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Are we underestimating the importance of a well thought Change Management Strategy when developing Communications and Business Readiness deliverables?

One of the first days of my current project I got funny looks when I said: "to deliver this project on time and on budget, we need to incorporate a thorough Change Management Strategy" Some of the comments I received were: "We are not really changing much, it's just a platform upgrade." "Can you just do some nice communication's plan?" "In this organization people easily adapt to changes" "Do not overcomplicate things"

After hearing all the comforting feedback I felt relieved and thought that my job as an OCM lead would be really easy. So I ditched the whole OCM wheel and jumped straight into building deliverables such as communication templates and business readiness dashboards. At the end, who has time for a rhetorical strategy and a comprehensive OCM plan with the overall tight schedule proposed by the program?
Soon enough I learned that if you underestimate the need of Change Management you're going to end up in a pretty hot mess or in a lot of meetings pointing fingers, blaming each other on the project team. And I can tell you neither of those things are pleasant!
Letting personal opinions or rule of thumb govern critical engagements are costly mistakes, especially when implementing technologies that affect a large number of users across the board. Why would you take the risk of underestimating users' reactions when the project you're working on will change their way of working?  There are multiple cases studies demonstrating how projects failed for overlooking the importance of human interactions and for not having a Change Management Strategy in place.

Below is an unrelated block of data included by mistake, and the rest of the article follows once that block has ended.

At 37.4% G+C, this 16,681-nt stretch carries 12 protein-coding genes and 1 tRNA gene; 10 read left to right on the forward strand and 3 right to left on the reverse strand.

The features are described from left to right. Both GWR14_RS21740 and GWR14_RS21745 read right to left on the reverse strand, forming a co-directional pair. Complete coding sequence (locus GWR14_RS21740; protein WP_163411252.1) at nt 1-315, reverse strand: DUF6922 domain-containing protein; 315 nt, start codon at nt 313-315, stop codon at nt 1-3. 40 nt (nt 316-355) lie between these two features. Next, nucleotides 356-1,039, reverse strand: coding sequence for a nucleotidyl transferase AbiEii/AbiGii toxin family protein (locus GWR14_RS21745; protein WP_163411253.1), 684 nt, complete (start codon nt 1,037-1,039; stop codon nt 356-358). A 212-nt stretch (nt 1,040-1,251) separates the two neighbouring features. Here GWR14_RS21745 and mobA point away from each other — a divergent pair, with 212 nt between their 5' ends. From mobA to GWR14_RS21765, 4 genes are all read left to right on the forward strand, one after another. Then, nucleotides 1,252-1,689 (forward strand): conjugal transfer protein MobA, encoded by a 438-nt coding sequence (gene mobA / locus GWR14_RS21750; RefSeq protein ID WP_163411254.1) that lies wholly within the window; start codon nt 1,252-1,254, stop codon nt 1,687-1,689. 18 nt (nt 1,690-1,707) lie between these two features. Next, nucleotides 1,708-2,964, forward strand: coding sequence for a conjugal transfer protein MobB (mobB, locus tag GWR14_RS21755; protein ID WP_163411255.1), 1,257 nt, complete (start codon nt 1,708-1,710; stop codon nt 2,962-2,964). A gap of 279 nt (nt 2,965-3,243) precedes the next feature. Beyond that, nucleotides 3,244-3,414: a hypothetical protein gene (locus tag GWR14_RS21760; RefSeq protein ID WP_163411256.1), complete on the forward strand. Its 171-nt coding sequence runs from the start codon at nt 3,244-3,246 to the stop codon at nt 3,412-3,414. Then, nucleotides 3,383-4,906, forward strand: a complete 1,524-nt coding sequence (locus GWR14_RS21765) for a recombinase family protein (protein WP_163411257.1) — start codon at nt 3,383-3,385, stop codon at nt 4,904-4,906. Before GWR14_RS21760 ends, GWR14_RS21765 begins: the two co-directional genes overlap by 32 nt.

Then again if you bottle everything and carelessly continue preparing deliverables just to check the boxes; then, don't expect anything more than lack of support from impacted users. No proper Business Readiness Assessment or Communications Templates can be delivered, if you don't have thorough Change Management Strategy to start with.
Really, if you aspire to achieve more than ordinary results in your technology implementation projects and minimize push-back from end users, just give Change Management the place it deserves in every engagement and don't make the mistake of oversimplifying people's impact. Instead, plan accordingly and build some contingency in your projects to account for stakeholders' resistance, which is an inevitable response to any major to change.  


Great post. Typical "technology" projects where they think is a lift and shift should also consider people change.

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